by Howie Stalwick & r & & r & & lt;span class= "dropcap " & W & lt;/span & hen Dennis Erickson agreed to attempt to walk on water and revive the moribund University of Idaho football program for the second time, eyebrows rose across the nation.

When Erickson announced his intention to have a winning season in his first year back at Idaho, eyebrows arched even higher.

And when Erickson followed that up by expressing his desire to win the Western Athletic Conference and go to a bowl game this season... well, a lot of eyebrows came crashing down. After all, you can't cringe when your eyebrows are in an elevated state.

Erickson, of course, doesn't give a damn what anyone thinks. Anyone, that is, except Idaho's players, coaches and fans.

"Our goal every year is to win the conference and go to a bowl game. That goal will never change," Erickson says.

Erickson stops short of promising a winning season after six straight years of losing under predecessors Tom Cable and Nick Holt. That said, Erickson clearly does not want to suffer through just his third losing season (one each at Washington State and Oregon State) in 18 years as a college head coach.

"There's no promise, no magic wand. It's going to take time," Erickson says.

At 59, Erickson is still low-key on the outside, fiercely intense on the inside. The former Montana State quarterback standout (at a scrawny 5-foot-9 and 160 pounds) can schmooze with a rich booster at a black-tie dinner just as easily as he can charm a youngster seeking an autograph after practice.

"A lot of people are expecting a lot of things," Erickson says. "I know that. There's a little heat when that comes about, no question about it.

"But I've been dealing with those types of things for 30 years. It's not anything new."

Excuse Vandal fans for expecting miracles out of Erickson -- again. The Vandals were perpetual losers of the lowest order when Erickson made his college head coaching debut at the University of Idaho in 1982. That first season, Erickson set a school record (since broken) with nine wins, including one over Montana in the school's first-ever postseason game, an NCAA Division I-AA playoff contest.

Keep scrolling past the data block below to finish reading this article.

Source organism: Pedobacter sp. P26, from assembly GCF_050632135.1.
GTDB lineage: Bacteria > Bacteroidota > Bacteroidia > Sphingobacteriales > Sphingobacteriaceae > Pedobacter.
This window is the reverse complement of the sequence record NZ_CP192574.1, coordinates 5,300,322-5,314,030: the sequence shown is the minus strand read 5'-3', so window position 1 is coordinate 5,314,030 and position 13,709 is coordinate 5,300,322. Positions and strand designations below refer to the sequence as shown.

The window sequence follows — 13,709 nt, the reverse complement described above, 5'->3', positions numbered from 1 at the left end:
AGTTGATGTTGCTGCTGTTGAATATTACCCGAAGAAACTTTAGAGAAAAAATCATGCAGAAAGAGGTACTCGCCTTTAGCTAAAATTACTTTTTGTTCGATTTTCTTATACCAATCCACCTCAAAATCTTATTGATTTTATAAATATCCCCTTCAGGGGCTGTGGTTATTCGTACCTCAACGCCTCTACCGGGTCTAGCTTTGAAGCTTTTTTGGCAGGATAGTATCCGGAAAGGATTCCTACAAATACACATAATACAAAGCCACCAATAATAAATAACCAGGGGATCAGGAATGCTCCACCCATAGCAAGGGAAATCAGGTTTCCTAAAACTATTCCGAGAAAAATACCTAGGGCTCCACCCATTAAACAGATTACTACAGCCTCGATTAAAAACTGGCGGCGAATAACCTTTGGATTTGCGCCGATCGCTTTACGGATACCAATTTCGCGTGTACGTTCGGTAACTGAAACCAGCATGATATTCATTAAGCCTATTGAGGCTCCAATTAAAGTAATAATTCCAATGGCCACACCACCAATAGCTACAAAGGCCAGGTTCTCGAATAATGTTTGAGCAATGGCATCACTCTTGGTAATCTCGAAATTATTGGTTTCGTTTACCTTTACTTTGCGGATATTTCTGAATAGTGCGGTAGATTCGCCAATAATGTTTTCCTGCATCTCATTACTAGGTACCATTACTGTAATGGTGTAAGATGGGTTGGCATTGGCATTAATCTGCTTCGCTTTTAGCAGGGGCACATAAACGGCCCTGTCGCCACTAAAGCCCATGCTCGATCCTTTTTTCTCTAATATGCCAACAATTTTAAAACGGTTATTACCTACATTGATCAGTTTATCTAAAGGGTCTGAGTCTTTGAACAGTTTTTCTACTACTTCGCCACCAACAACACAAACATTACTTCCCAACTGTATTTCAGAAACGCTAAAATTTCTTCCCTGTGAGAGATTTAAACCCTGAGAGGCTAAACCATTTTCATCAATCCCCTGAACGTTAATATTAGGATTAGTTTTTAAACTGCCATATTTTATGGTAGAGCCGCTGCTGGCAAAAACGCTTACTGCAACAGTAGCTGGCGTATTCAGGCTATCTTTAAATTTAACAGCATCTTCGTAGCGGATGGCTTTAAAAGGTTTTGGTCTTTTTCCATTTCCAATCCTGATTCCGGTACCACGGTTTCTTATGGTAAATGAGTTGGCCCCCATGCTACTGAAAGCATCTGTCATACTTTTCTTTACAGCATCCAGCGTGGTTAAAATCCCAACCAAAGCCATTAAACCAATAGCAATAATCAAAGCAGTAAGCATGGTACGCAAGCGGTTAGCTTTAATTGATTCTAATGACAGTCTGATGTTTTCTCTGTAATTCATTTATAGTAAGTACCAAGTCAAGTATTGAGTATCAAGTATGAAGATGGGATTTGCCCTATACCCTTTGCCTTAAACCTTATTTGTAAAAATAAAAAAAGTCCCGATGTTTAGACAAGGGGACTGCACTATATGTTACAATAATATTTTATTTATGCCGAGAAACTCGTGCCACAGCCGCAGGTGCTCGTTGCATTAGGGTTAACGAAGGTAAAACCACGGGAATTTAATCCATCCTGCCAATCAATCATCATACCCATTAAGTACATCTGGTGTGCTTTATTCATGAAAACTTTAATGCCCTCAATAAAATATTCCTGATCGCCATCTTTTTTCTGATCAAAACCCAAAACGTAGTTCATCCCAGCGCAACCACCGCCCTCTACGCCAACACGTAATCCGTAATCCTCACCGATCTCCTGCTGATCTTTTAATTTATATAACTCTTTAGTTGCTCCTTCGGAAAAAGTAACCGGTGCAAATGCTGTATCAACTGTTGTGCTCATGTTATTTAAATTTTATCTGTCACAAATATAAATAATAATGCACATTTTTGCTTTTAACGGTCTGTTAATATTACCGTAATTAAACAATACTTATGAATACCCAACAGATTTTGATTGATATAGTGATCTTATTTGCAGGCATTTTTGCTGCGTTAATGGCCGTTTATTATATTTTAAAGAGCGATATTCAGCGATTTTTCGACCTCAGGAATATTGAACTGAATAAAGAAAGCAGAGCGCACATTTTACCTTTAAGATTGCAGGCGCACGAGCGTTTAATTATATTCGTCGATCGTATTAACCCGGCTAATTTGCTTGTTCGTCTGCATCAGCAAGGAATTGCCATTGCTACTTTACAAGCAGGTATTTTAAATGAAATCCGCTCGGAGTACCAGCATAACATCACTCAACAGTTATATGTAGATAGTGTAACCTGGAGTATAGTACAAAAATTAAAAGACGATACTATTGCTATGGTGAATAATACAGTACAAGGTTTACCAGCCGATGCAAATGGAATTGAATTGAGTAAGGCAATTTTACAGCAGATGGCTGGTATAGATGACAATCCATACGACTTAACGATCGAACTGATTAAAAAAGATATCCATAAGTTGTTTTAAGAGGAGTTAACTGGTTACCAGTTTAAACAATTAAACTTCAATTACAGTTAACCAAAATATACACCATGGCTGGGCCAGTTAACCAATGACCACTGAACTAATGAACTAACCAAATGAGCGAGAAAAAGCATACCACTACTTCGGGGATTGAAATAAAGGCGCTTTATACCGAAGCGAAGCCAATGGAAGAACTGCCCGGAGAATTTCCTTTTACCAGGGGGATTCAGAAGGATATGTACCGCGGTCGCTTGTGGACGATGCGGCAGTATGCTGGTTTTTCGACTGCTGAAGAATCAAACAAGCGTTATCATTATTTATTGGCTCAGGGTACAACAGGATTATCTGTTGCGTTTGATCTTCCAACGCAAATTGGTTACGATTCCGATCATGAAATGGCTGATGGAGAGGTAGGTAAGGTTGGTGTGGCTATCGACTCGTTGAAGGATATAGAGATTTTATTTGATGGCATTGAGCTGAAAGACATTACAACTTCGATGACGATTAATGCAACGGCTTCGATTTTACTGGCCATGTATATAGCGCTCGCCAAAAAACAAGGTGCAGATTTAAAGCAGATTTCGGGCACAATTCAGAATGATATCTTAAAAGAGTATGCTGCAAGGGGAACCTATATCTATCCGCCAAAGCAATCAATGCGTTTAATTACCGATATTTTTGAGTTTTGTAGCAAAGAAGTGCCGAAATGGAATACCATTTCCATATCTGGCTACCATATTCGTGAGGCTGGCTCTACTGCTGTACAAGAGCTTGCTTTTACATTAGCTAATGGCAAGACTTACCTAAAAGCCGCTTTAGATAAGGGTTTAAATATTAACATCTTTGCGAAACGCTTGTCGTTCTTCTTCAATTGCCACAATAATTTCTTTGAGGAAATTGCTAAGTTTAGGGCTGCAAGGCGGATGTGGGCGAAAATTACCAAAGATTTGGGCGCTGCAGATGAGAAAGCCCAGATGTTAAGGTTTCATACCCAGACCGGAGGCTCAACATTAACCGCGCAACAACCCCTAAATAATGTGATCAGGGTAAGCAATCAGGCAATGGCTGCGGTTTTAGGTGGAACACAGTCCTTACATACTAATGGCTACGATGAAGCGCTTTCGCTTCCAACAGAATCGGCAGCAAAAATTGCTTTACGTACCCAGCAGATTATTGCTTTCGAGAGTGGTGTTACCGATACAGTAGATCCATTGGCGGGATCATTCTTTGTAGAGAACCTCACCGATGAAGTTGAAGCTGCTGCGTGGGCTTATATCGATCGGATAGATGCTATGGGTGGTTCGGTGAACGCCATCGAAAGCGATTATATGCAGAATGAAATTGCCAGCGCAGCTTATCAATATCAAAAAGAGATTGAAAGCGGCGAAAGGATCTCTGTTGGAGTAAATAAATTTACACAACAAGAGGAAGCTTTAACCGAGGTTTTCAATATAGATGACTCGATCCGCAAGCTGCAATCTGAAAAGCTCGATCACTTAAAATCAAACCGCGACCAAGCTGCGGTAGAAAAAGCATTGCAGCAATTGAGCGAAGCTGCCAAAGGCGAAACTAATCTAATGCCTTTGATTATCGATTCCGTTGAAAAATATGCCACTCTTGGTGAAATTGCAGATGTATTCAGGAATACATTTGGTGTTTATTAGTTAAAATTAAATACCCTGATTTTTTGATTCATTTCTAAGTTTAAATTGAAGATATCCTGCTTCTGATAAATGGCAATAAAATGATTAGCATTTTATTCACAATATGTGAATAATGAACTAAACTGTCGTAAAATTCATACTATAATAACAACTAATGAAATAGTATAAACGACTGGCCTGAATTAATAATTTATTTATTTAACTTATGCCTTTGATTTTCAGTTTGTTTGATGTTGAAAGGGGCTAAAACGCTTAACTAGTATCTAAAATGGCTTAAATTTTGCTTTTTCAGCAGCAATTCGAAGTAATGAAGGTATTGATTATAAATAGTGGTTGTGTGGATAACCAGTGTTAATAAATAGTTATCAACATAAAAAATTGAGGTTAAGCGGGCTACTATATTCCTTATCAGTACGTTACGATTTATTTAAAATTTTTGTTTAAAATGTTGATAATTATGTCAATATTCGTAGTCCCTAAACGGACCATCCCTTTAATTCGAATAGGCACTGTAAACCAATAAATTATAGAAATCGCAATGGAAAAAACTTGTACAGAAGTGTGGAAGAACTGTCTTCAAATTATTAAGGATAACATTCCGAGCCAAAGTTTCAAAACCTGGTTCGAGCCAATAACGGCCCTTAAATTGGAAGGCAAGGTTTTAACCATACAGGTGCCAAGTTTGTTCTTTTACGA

Erickson posted a 32-15 record in four years at Idaho, capped in 1985 by the Vandals' first Big Sky Conference title in 14 years. Erickson kick-started a run of 15 consecutive winning seasons (and 12 straight wins over arch-rival Boise State) at a school that previously had posted as many as three straight winning seasons only once -- and that was way back in 1903-05.

Now, of course, the Vandals play I-A football, and they strike fear only in the hearts of the scoreboard operators who often must count opponents' points by the dozens. Idaho hasn't won more than three games since 2000, hasn't enjoyed a winning season since 1999, and hasn't beaten Boise State since 1998.

Erickson was aware of all that when he jumped at the chance to return to UI after spending a trying year away from the game ("Too much golf") for the first time since he started playing football as a child in Everett, Wash. Erickson also knew about the Vandals' daunting season opener Sept. 2 -- a road game with Michigan State, coached by John L. Smith, a former Idaho head coach and a Vandal assistant coach under Erickson.

"The pressure I feel is the pressure I put on myself; it's never outside pressure," Erickson says. "Any pressure I've felt in coaching was created by me because I want to win so bad."

Booster donations, ticket sales and general interest in Idaho's football program have skyrocketed since Erickson's return. His likeness is plastered on billboards, posters and newspaper ads all over the state and beyond. He's made countless personal appearances and met with a long line of high school coaches.

Erickson expresses equal measures of amusement and frustration that he works out of the same cramped office he occupied two decades ago during his first run as Idaho's coach. Also, he couldn't find a suitable home to purchase in the airtight Moscow housing market (he's still trying to sell his ritzy house near San Jose, Calif.), so he's renting the same house he rented when he became Idaho's head coach for the first time in 1982.

Idaho is paying Erickson about $225,000 a year -- a relative pittance by I-A standards -- but the NFL's San Francisco 49ers still owe him approximately $2.3 million each of the next two seasons.

The man who won two national college championships at Miami (and two national Coach of the Year awards) never duplicated his success in the NFL. Hampered by shaky management in Seattle and San Francisco, Erickson was fired after going 31-33 in Seattle from 1995-98 and 9-23 (including 2-14 in 2004) in 2003-04 with a San Francisco roster scuttled by injuries and salary cap problems.

"I'll never go back to the NFL. Never," Erickson says.

"Obviously, it didn't agree with me. I got into a couple bad situations there... the last two years in San Francisco weren't fun. It was brutal, particularly the last year."

Still, Erickson says he "had a good experience" with the Seahawks and "probably" would have taken an NFL assistant coaching job if the Idaho position had not become available.

"I really didn't want to be an assistant coach. I prefer being a college head coach," says Erickson, who briefly talked with San Diego State (and former UI athletic director Mike Bohn) about the Aztecs' head coaching vacancy last winter.

Of course, that was before Holt suddenly jumped ship at Idaho for an assistant coach's job with the NFL's St. Louis Rams, then pulled a U-turn and headed to USC as defensive coordinator. Suddenly, Erickson was back where it all began -- and where the much-traveled coach said he expects to finish his coaching career, provided the Vandals move forward with plans to improve or replace the undersized and aging Kibbie Dome.

"Then," Erickson says, firmly, "I'd have no reason to leave."

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